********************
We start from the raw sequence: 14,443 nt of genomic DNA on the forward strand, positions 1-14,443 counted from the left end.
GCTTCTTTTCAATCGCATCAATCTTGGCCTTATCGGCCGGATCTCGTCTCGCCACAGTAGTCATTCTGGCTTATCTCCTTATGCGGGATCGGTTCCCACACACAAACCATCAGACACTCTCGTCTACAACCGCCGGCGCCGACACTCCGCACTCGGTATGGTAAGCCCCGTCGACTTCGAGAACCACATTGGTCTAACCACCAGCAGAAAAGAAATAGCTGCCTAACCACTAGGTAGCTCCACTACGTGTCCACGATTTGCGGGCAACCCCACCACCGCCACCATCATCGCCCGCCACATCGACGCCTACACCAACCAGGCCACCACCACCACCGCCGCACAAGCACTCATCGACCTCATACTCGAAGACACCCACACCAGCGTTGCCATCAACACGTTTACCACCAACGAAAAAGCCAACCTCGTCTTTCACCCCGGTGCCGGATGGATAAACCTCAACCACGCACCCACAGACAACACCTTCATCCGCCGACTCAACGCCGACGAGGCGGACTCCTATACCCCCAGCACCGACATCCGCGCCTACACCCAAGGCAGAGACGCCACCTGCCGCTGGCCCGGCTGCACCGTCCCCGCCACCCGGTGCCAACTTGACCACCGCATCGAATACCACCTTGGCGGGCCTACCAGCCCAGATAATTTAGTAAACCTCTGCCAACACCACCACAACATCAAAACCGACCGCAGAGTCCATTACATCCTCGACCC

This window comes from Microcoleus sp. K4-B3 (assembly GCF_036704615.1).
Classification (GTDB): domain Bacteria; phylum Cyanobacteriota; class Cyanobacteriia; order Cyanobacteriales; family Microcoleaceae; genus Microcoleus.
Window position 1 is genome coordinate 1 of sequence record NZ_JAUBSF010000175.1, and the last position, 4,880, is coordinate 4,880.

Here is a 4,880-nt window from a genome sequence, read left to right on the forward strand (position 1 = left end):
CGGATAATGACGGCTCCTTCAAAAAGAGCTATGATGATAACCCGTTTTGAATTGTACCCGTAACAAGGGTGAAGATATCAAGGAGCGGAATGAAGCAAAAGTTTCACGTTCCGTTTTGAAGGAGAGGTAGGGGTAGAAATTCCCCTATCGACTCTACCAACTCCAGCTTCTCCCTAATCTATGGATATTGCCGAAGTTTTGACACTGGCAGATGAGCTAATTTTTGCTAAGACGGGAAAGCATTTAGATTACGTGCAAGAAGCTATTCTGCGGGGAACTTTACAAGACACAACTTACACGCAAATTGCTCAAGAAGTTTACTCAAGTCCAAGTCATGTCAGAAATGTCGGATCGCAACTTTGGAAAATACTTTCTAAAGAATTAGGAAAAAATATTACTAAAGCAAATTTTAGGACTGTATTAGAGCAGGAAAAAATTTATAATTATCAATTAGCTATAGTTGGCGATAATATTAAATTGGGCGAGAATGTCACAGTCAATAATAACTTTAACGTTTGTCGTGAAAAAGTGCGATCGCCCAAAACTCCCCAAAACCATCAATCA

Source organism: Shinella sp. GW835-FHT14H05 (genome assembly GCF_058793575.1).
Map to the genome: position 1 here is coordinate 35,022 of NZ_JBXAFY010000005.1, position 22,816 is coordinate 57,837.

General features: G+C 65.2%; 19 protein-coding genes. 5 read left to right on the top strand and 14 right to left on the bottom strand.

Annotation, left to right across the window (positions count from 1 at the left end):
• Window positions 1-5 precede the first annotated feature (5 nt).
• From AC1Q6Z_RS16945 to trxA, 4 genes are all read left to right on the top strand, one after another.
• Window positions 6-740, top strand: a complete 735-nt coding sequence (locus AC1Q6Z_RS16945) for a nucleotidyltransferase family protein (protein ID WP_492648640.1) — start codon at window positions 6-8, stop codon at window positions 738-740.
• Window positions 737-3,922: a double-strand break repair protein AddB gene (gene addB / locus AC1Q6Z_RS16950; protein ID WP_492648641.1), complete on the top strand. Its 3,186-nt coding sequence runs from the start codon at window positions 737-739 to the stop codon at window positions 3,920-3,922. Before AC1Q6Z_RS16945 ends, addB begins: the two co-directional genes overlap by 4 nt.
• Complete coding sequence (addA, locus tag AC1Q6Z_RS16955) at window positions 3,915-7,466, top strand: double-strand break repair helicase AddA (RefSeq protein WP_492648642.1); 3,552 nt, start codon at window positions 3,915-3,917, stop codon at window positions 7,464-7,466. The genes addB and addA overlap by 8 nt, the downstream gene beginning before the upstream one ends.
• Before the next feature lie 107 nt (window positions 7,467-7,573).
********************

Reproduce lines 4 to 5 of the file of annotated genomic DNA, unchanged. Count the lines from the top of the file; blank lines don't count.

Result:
Classification (GTDB): domain Bacteria; phylum Cyanobacteriota; class Cyanobacteriia; order Cyanobacteriales; family Microcoleaceae; genus Microcoleus.
Window position 1 is genome coordinate 1 of sequence record NZ_JAUBSF010000175.1, and the last position, 4,880, is coordinate 4,880.